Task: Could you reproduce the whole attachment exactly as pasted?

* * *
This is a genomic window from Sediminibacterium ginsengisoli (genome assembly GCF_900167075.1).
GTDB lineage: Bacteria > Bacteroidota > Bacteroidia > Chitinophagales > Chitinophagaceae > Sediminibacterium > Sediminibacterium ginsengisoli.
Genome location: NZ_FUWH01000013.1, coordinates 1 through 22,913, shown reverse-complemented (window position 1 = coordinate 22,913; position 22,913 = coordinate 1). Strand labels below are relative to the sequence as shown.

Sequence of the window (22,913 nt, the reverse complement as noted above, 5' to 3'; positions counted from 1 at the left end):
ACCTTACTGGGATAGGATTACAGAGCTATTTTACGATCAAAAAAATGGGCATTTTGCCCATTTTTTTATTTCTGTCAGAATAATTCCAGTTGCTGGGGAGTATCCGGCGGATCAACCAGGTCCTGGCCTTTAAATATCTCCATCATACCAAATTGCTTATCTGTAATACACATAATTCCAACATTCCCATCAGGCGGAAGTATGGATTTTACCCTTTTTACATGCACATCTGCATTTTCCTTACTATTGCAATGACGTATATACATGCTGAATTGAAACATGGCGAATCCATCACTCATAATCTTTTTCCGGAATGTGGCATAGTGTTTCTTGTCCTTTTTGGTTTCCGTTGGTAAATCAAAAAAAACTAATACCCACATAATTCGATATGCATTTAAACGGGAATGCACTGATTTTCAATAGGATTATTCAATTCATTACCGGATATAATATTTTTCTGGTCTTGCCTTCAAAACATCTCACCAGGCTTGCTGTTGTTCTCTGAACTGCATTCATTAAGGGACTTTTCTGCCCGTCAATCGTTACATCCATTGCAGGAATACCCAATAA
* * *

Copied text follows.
This is a genomic window from Sediminibacterium ginsengisoli (genome assembly GCF_900167075.1).
GTDB lineage: Bacteria > Bacteroidota > Bacteroidia > Chitinophagales > Chitinophagaceae > Sediminibacterium > Sediminibacterium ginsengisoli.
Genome location: NZ_FUWH01000013.1, coordinates 1 through 22,913, shown reverse-complemented (window position 1 = coordinate 22,913; position 22,913 = coordinate 1). Strand labels below are relative to the sequence as shown.

Sequence of the window (22,913 nt, the reverse complement as noted above, 5' to 3'; positions counted from 1 at the left end):
ACCTTACTGGGATAGGATTACAGAGCTATTTTACGATCAAAAAAATGGGCATTTTGCCCATTTTTTTATTTCTGTCAGAATAATTCCAGTTGCTGGGGAGTATCCGGCGGATCAACCAGGTCCTGGCCTTTAAATATCTCCATCATACCAAATTGCTTATCTGTAATACACATAATTCCAACATTCCCATCAGGCGGAAGTATGGATTTTACCCTTTTTACATGCACATCTGCATTTTCCTTACTATTGCAATGACGTATATACATGCTGAATTGAAACATGGCGAATCCATCACTCATAATCTTTTTCCGGAATGTGGCATAGTGTTTCTTGTCCTTTTTGGTTTCCGTTGGTAAATCAAAAAAAACTAATACCCACATAATTCGATATGCATTTAAACGGGAATGCACTGATTTTCAATAGGATTATTCAATTCATTACCGGATATAATATTTTTCTGGTCTTGCCTTCAAAACATCTCACCAGGCTTGCTGTTGTTCTCTGAACTGCATTCATTAAGGGACTTTTCTGCCCGTCAATCGTTACATCCATTGCAGGAATACCCAATAA